Protecting Yourself and Your Donors From Fraud

Jill S. G. Palmeter, CPA, Partner (Apr, 2015)

Dedicated donors are often the financial heart and soul of a not-for-profit organization (NPO).  Without donors many NPOs would not be as successful or even exist.  That is just one of the many reasons why these organizations should be operating with as strong a fraud-resistant culture as possible.  Newspaper headlines announcing the theft or misappropriation of assets from a charity are all too common and can be very damaging to the reputations of charities everywhere.  Best practices to protect both your donors and your NFP during a fundraising event would suggest the following:

  1. Good recordkeeping and documented policies and procedures regarding donated merchandise received prior to a large fundraising event are essential.  There should be segregation of duties over both the receipt and distribution of these contributed assets.
  2. The challenge of significant amounts of funds collected at busy events and inadequate controls over those funds may present problems.  The opportunity exists to slip cash or checks into one’s pocket before it has been counted and recorded.  It might never be missed, as there are no accounts receivable on the NPO’s books.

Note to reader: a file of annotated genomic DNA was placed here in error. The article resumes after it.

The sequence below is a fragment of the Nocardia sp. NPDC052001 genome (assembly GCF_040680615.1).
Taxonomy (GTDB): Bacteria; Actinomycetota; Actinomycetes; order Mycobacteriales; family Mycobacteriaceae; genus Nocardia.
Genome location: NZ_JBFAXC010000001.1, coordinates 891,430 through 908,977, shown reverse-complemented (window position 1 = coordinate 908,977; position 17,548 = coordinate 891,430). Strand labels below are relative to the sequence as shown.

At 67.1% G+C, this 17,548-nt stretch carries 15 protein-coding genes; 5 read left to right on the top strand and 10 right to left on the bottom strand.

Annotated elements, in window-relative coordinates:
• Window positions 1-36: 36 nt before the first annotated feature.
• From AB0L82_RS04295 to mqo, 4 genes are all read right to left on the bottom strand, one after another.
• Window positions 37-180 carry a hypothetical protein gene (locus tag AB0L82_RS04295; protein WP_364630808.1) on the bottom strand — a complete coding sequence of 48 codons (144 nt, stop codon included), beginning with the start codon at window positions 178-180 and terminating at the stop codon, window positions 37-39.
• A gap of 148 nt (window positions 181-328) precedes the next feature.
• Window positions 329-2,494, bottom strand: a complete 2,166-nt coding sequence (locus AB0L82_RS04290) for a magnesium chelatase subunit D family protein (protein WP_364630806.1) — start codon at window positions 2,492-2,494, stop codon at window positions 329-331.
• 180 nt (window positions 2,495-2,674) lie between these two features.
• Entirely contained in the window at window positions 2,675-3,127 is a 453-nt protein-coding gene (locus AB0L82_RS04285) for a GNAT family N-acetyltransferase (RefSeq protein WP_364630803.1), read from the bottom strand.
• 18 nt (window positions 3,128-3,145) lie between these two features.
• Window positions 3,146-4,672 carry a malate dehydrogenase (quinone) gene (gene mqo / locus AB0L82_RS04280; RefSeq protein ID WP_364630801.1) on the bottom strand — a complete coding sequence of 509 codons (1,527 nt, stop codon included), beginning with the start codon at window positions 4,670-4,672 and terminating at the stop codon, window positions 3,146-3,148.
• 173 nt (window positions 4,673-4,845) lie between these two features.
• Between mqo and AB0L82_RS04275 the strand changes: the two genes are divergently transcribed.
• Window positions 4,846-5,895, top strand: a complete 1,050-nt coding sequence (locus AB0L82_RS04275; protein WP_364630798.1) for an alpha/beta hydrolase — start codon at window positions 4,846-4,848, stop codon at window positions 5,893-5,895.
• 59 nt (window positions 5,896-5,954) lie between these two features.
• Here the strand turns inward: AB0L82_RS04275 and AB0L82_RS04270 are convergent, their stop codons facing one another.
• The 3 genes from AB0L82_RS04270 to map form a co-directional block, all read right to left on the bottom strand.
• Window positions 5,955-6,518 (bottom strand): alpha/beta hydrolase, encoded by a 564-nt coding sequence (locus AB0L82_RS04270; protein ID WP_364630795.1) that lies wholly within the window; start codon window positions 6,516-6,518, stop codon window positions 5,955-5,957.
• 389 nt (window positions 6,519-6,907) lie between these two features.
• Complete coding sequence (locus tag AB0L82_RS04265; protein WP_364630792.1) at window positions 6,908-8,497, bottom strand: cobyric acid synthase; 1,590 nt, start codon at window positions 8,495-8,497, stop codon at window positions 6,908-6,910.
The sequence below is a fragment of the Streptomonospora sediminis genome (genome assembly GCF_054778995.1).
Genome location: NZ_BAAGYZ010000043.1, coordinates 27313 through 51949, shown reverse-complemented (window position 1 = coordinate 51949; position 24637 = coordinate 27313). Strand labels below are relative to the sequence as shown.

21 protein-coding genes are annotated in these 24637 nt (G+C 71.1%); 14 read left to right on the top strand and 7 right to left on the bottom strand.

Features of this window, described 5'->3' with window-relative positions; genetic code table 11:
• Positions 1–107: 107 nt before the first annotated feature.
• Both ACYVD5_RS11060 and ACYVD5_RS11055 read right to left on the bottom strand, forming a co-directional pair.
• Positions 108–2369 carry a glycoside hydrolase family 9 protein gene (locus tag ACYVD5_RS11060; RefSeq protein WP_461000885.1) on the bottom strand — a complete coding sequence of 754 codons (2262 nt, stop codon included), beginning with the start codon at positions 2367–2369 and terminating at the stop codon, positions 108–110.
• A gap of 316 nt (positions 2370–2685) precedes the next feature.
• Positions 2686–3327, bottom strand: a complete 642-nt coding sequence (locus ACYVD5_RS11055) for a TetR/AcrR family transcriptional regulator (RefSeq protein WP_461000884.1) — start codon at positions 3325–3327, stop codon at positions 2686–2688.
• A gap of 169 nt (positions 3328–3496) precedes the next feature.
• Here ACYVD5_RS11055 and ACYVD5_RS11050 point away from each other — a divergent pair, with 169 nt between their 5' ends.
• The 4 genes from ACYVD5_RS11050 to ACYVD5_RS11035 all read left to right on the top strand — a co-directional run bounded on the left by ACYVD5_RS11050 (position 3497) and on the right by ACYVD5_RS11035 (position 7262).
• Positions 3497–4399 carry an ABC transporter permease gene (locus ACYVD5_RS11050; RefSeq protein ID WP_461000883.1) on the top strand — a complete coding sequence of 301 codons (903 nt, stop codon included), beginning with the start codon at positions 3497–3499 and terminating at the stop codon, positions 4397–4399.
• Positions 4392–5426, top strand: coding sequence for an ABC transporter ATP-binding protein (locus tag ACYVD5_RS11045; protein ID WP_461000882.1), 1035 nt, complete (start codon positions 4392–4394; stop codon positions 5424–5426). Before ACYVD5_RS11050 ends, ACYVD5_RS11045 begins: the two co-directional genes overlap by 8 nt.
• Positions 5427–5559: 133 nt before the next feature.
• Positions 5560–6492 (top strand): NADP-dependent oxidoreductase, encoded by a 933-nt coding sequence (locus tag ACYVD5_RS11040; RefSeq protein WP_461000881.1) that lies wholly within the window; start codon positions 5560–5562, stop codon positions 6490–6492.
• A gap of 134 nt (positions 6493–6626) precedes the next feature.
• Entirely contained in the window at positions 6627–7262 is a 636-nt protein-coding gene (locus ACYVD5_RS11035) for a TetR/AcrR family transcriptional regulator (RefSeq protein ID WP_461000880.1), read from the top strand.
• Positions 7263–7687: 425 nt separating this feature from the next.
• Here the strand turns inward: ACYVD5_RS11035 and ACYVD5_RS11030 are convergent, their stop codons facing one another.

3. A large and busy event might give rise to last minute contributed merchandise not being tracked as carefully as it should be. Try to stay ahead of the curve by anticipating a verifiable process for accepting, tracking and selling these donated items, as well as recording and depositing the applicable receipts and thanking the donors.
  4. Many donors will pay for purchased items or make donations with their credit cards. Again, good internal controls will help guarantee that the amount charged to the credit card is correctly recorded internally by the NPO, while keeping the donors’ information secure.

The concept of segregation of duties ensures that no single person has complete control over a single transaction, helping a NPO have strong internal controls.  After all, a large fundraising event should be on the front page of the local newspaper for its great success, and not for the fraud that was perpetrated there.


DB&B…Educating to Empower

The information reflected in this article was current at the time of publication. This information will not be modified or updated for any subsequent tax law changes, if any.